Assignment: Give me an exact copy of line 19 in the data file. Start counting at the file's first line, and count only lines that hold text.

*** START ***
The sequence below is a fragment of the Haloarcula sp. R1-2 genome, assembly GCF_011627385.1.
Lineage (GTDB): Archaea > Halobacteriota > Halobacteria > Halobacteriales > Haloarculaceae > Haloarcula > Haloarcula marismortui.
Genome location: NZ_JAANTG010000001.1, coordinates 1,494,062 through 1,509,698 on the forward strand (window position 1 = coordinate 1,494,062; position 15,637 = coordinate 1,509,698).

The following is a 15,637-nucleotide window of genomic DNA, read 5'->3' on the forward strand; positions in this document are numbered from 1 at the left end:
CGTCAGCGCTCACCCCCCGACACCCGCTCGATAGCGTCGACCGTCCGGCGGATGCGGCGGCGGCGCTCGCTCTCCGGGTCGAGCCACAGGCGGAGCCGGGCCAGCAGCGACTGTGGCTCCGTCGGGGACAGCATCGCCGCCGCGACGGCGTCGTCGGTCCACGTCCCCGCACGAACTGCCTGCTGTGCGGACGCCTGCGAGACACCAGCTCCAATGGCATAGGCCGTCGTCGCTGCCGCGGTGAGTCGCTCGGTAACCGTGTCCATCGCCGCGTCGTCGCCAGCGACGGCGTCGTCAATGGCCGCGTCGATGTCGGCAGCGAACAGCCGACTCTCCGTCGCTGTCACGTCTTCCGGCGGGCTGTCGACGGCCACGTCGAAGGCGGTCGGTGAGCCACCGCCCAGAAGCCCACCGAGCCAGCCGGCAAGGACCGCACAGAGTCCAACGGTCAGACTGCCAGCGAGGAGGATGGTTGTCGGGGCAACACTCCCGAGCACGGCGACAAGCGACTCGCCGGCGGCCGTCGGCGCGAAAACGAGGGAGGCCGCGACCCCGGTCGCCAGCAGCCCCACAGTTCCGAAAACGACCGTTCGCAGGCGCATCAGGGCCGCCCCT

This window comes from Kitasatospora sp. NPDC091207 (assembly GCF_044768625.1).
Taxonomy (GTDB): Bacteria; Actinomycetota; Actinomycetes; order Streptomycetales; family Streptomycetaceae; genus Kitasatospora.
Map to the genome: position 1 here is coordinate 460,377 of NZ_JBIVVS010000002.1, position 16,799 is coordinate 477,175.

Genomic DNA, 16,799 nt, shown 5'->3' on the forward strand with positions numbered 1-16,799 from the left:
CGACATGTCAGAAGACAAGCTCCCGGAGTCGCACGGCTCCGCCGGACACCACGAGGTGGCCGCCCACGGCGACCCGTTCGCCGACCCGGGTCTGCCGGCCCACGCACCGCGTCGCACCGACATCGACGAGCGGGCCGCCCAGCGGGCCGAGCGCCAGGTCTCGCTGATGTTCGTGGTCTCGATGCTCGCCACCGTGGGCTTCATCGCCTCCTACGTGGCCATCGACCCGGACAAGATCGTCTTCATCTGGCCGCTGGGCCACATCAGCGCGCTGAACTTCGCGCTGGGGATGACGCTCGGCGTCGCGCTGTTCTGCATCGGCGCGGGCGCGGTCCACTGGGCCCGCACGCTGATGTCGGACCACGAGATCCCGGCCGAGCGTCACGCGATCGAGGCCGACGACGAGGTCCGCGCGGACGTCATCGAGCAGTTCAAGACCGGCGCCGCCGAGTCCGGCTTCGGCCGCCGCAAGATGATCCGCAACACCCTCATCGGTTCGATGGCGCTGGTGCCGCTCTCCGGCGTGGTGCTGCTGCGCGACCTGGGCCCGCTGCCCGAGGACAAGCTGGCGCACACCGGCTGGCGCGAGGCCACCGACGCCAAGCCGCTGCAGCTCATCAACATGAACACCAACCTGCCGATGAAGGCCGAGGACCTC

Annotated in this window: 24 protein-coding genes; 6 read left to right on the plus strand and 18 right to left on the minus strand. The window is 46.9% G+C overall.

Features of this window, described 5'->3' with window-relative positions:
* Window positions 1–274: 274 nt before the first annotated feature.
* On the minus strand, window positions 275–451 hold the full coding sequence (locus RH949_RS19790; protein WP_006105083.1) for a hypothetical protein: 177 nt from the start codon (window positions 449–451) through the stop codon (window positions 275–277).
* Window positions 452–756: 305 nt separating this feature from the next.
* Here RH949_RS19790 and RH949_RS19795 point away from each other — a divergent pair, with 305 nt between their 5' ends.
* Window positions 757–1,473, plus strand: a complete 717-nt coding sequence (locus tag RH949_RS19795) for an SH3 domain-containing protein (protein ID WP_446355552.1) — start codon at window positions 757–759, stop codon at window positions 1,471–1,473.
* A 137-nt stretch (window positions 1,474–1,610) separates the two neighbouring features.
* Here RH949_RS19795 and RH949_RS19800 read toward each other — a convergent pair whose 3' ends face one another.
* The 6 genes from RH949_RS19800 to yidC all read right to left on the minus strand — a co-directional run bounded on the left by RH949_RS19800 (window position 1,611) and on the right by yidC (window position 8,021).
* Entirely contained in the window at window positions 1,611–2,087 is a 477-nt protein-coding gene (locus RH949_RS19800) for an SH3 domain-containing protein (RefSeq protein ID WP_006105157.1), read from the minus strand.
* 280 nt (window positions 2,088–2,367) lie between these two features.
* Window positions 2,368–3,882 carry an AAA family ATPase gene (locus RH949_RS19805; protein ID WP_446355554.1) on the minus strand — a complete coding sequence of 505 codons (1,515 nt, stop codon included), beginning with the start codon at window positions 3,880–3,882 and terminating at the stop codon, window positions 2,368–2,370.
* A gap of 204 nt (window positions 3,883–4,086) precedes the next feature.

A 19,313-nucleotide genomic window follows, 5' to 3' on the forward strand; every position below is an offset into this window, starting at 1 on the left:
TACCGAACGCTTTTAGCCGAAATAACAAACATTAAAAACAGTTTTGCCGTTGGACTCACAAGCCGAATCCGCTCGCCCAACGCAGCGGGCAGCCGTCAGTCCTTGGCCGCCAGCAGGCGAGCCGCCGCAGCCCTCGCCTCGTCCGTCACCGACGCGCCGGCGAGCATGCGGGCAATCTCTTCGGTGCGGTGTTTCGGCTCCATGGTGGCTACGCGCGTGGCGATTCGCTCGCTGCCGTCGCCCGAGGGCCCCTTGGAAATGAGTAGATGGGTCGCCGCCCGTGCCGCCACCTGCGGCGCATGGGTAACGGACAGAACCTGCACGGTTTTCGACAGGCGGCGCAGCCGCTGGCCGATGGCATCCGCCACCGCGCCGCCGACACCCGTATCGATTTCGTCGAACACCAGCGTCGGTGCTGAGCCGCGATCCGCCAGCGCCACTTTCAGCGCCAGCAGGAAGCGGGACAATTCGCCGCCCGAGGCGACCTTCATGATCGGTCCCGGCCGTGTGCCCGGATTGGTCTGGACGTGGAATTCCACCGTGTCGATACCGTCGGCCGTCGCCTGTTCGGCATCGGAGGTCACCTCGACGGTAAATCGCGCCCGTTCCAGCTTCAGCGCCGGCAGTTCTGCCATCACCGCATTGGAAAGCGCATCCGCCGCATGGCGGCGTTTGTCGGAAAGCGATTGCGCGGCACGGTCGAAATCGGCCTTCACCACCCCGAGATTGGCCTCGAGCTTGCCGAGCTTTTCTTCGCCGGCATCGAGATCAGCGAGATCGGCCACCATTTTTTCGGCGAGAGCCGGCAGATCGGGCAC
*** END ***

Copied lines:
* Here RH949_RS19795 and RH949_RS19800 read toward each other — a convergent pair whose 3' ends face one another.